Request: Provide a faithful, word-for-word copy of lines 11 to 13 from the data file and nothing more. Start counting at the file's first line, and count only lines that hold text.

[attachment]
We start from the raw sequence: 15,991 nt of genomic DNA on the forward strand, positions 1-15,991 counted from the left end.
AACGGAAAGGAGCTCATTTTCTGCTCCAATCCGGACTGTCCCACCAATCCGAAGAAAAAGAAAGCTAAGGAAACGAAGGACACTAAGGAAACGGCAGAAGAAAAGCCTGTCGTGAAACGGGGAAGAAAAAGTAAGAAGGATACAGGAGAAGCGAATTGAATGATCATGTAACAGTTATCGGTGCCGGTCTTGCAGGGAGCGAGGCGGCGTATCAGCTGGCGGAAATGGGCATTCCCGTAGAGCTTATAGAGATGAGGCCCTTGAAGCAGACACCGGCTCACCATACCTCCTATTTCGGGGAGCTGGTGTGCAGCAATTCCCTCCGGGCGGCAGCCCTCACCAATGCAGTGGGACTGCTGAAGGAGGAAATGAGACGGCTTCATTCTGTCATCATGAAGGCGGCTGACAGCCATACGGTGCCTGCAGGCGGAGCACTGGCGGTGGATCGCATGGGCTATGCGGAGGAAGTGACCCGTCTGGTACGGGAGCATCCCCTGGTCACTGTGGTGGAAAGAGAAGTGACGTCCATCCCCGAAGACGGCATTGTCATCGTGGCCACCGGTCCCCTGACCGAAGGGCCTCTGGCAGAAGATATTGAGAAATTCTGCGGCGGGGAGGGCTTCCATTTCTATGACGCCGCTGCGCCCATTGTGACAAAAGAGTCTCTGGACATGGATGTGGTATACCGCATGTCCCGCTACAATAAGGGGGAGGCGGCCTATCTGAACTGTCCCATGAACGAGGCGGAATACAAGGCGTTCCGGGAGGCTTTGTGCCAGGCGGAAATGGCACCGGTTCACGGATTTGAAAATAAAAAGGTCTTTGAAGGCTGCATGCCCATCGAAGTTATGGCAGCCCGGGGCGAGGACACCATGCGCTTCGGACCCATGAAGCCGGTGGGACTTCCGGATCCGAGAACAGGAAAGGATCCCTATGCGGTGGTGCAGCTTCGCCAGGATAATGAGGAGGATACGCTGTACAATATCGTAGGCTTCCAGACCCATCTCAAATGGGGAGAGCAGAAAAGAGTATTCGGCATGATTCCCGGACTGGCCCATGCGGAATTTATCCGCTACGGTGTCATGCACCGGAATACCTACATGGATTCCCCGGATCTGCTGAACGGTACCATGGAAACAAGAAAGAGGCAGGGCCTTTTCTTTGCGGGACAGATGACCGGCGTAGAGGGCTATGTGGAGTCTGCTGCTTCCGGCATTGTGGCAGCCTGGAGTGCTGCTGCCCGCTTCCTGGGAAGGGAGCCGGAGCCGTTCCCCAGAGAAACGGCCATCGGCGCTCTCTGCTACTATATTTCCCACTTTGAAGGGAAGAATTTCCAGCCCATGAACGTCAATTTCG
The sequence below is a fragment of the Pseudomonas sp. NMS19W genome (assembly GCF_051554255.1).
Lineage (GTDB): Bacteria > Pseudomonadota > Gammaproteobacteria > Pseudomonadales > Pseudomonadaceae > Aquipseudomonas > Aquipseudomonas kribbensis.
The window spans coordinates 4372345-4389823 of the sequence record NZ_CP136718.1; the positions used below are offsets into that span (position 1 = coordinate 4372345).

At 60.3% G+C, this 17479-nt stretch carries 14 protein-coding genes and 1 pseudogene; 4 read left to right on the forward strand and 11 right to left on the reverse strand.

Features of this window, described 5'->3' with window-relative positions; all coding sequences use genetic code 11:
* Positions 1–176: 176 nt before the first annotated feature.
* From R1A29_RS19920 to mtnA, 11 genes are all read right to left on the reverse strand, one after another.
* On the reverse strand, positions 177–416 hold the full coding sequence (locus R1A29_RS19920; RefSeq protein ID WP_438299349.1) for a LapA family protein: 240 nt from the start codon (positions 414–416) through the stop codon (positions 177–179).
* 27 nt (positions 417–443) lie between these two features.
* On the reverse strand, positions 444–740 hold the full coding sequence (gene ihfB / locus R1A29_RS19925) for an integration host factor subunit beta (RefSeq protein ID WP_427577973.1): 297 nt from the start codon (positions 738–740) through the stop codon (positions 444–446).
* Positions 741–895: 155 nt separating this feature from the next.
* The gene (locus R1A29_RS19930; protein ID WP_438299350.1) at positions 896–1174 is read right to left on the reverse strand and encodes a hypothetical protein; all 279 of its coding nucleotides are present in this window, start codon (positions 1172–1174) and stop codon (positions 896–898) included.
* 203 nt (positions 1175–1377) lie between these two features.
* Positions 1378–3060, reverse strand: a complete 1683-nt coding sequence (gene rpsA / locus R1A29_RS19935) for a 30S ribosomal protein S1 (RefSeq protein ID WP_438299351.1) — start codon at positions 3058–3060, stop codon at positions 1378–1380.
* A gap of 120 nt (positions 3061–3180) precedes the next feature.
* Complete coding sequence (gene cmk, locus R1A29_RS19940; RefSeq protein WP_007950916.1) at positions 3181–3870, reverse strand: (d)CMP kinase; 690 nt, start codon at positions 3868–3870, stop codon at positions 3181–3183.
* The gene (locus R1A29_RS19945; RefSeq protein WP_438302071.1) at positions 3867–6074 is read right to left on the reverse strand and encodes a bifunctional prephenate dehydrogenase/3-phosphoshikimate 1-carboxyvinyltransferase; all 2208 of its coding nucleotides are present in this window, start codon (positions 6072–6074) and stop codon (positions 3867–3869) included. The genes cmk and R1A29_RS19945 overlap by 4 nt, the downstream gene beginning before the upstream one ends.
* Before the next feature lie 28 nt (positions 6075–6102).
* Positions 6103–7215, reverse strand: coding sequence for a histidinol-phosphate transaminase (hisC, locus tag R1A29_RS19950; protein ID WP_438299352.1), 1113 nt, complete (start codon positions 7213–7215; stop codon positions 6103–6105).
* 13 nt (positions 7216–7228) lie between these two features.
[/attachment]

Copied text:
* 27 nt (positions 417–443) lie between these two features.
* On the reverse strand, positions 444–740 hold the full coding sequence (gene ihfB / locus R1A29_RS19925) for an integration host factor subunit beta (RefSeq protein ID WP_427577973.1): 297 nt from the start codon (positions 738–740) through the stop codon (positions 444–446).
* Positions 741–895: 155 nt separating this feature from the next.